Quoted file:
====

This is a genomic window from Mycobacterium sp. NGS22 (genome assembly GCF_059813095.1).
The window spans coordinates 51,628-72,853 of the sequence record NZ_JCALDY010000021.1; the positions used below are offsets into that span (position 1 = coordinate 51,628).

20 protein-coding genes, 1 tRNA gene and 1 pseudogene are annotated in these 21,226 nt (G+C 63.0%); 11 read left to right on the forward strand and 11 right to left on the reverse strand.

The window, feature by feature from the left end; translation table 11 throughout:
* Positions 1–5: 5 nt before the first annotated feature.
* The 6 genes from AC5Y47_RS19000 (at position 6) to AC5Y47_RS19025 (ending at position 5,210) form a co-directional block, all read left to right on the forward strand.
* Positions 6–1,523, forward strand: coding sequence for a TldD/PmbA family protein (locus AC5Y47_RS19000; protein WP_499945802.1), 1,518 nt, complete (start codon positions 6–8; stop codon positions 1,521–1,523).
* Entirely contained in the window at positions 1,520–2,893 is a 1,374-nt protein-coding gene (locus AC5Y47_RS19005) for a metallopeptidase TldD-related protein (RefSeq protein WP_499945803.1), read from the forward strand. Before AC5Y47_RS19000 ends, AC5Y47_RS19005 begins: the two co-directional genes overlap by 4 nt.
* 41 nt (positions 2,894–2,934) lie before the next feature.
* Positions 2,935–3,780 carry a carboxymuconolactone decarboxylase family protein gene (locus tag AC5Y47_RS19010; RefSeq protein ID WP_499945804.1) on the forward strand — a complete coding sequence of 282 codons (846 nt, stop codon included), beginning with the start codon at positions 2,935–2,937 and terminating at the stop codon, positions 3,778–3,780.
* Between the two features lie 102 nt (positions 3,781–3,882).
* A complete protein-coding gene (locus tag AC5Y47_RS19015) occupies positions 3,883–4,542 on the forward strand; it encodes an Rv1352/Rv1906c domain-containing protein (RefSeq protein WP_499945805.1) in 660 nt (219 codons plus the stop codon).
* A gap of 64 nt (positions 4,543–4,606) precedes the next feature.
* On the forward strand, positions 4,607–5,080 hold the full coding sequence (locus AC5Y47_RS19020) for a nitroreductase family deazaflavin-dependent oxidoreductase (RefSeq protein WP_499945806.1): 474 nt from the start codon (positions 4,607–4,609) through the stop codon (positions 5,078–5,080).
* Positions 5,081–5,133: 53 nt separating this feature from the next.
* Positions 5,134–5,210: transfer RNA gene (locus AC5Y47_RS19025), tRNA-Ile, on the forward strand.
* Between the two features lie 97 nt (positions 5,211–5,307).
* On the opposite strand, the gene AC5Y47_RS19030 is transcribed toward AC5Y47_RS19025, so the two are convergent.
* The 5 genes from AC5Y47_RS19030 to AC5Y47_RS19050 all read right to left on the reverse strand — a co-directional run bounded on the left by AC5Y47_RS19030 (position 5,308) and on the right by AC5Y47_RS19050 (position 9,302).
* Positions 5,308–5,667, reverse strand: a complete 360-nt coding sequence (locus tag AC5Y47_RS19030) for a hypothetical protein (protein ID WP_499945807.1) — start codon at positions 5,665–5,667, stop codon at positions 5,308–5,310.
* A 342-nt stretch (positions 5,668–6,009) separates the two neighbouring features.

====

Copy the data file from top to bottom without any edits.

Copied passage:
This is a genomic window from Mycobacterium sp. NGS22 (genome assembly GCF_059813095.1).
The window spans coordinates 51,628-72,853 of the sequence record NZ_JCALDY010000021.1; the positions used below are offsets into that span (position 1 = coordinate 51,628).

20 protein-coding genes, 1 tRNA gene and 1 pseudogene are annotated in these 21,226 nt (G+C 63.0%); 11 read left to right on the forward strand and 11 right to left on the reverse strand.

The window, feature by feature from the left end; translation table 11 throughout:
* Positions 1–5: 5 nt before the first annotated feature.
* The 6 genes from AC5Y47_RS19000 (at position 6) to AC5Y47_RS19025 (ending at position 5,210) form a co-directional block, all read left to right on the forward strand.
* Positions 6–1,523, forward strand: coding sequence for a TldD/PmbA family protein (locus AC5Y47_RS19000; protein WP_499945802.1), 1,518 nt, complete (start codon positions 6–8; stop codon positions 1,521–1,523).
* Entirely contained in the window at positions 1,520–2,893 is a 1,374-nt protein-coding gene (locus AC5Y47_RS19005) for a metallopeptidase TldD-related protein (RefSeq protein WP_499945803.1), read from the forward strand. Before AC5Y47_RS19000 ends, AC5Y47_RS19005 begins: the two co-directional genes overlap by 4 nt.
* 41 nt (positions 2,894–2,934) lie before the next feature.
* Positions 2,935–3,780 carry a carboxymuconolactone decarboxylase family protein gene (locus tag AC5Y47_RS19010; RefSeq protein ID WP_499945804.1) on the forward strand — a complete coding sequence of 282 codons (846 nt, stop codon included), beginning with the start codon at positions 2,935–2,937 and terminating at the stop codon, positions 3,778–3,780.
* Between the two features lie 102 nt (positions 3,781–3,882).
* A complete protein-coding gene (locus tag AC5Y47_RS19015) occupies positions 3,883–4,542 on the forward strand; it encodes an Rv1352/Rv1906c domain-containing protein (RefSeq protein WP_499945805.1) in 660 nt (219 codons plus the stop codon).
* A gap of 64 nt (positions 4,543–4,606) precedes the next feature.
* On the forward strand, positions 4,607–5,080 hold the full coding sequence (locus AC5Y47_RS19020) for a nitroreductase family deazaflavin-dependent oxidoreductase (RefSeq protein WP_499945806.1): 474 nt from the start codon (positions 4,607–4,609) through the stop codon (positions 5,078–5,080).
* Positions 5,081–5,133: 53 nt separating this feature from the next.
* Positions 5,134–5,210: transfer RNA gene (locus AC5Y47_RS19025), tRNA-Ile, on the forward strand.
* Between the two features lie 97 nt (positions 5,211–5,307).
* On the opposite strand, the gene AC5Y47_RS19030 is transcribed toward AC5Y47_RS19025, so the two are convergent.
* The 5 genes from AC5Y47_RS19030 to AC5Y47_RS19050 all read right to left on the reverse strand — a co-directional run bounded on the left by AC5Y47_RS19030 (position 5,308) and on the right by AC5Y47_RS19050 (position 9,302).
* Positions 5,308–5,667, reverse strand: a complete 360-nt coding sequence (locus tag AC5Y47_RS19030) for a hypothetical protein (protein ID WP_499945807.1) — start codon at positions 5,665–5,667, stop codon at positions 5,308–5,310.
* A 342-nt stretch (positions 5,668–6,009) separates the two neighbouring features.